Detroit-based furniture manufacturer Floyd will introduce coffee tables to its offerings—the eighth product from the buzzy DTC brand. The tables come in round and oval, with prices ranging from $495 to $525.

Breegan Jane
Breegan JaneCourtesy of Breegan Jane

Los Angeles–based interior designer Breegan Jane will release her first children’s book, Carbie, this June. It’s about how a diamond is made through perseverance and struggle—title character Carbie is described as a shy but sweet gender-neutral piece of coal who becomes a diamond. “Through all of my endeavors as a designer, real estate developer and small business owner, one job stands out above all the others, and that is my job as a mother,” Jane said in a statement.

The Inside's new outdoor collection
The Inside's new outdoor collectionCourtesy of The Inside

Online furniture retailer The Inside launched its first outdoor collection, comprising eight pieces that come in over 100 of the brand’s fabric options. Prices range $39 to $129.


The New York Times reported on the Every Woman Biennial, which displays works by more than 600 female and nonbinary artists and will expand to Los Angeles next month. “There’s this lady-power that happens,” artist and Biennial organizer C. Finley told The Times. “It’s all very connected; we’re basically all putting our powers together and raising each other up.” Notably, throughout her curation, Finley only had two rules: no hate and no headless women. The show is open until May 29 at La MaMa La Galleria (47 Great Jones St. and 22 Bowery, New York). In L.A., it will run June 2 through 12.

In memoriam, Curbed mapped out Pritzker Prize–winning architect I.M. Pei’s most notable New York buildings. The Chinese-American architect died Thursday at the age of 102; his work was long-praised for its modernism and deep and obvious connections to humanity. “That is certainly true of his works in New York City, which vary greatly—from an innovative Brooklyn street to a Brutalist superblock in Greenwich Village to a gone-forever airline terminal—while all highlighting Pei’s quest to create elegant, light-filled spaces,” wrote Jessica Dailey.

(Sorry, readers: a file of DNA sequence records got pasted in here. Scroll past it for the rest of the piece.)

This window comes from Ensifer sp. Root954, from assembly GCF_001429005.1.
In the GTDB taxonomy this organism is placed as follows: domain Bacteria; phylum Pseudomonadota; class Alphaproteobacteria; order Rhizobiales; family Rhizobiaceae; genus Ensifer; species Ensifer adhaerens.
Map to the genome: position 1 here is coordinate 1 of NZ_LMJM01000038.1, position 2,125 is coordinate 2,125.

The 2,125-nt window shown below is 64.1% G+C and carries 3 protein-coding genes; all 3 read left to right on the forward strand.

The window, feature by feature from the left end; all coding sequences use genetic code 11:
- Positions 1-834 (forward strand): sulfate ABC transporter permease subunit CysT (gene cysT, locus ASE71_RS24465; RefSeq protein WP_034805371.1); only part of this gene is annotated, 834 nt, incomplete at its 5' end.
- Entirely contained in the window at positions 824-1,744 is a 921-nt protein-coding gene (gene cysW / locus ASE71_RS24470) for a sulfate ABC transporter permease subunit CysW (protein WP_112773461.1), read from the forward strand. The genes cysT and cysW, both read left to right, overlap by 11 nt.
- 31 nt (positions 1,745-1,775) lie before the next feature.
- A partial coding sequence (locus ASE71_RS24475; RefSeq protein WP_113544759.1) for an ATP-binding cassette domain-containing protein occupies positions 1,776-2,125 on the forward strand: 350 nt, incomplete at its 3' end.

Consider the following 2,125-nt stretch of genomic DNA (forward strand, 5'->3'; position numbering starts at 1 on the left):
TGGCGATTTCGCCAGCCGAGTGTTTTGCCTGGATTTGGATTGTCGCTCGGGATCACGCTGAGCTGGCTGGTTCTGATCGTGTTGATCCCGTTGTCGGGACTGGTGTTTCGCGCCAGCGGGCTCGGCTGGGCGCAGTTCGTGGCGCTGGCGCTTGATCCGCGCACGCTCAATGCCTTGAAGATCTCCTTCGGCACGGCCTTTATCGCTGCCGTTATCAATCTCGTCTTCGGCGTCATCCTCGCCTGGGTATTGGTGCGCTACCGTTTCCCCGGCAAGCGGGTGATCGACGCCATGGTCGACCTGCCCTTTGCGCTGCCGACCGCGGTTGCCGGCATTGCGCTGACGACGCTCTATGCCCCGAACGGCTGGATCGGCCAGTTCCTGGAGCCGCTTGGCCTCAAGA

The Atlantic commemorated This Old House, currently in its 40th season and credited with kicking off HGTV’s era of massive popularity. However, unlike some of the channel’s most recent shows, This Old House has no break-out celebrities: “These newer programs often unfold like reality TV–esque hero’s journeys, with the hosts figuring as creative geniuses who marshal old or otherwise sad houses through a rapid-fire rehabilitation and beautification process,” wrote Margaret Tucker. “This Old House, meanwhile, has no single star and little concern for dramatic narrative arcs. Its chief goal is, as it has always been, to put skilled tradespeople and the work they do in front of the camera.”


The American Society of Interior Designers named 11 ASID College of Fellows inductees: Phyllis Harbinger, Suzanne Carney, Brynell D’Mello, Curt Sherman, Janine Benyus, Jessica Feggestad, John Cialone, Jon Blunt, Susan Ray-Degges, Robert W. Smith and Sarah Colandro. The fellowship is ASID’s highest honor, given to less than 1 percent of members in recognition of their contributions to the profession and industry at large.

ASID also recently named winners of its National Awards. Studio O+A co-founder Primo Orpilla received the Designer of Distinction award for his professional commitment to the industry; the Healthy Building Network received the Design for Humanity award for its contributions to improving the environment; CAMA president Rosalyn Cama received the Design Innovation award; and Colorado State University Interior Architecture + Design Program professor and coordinator Stephanie Clemons received the Nancy Vincent McClelland Merit award for her support of the industry through education and research.

Homepage photo: Courtesy of Modsy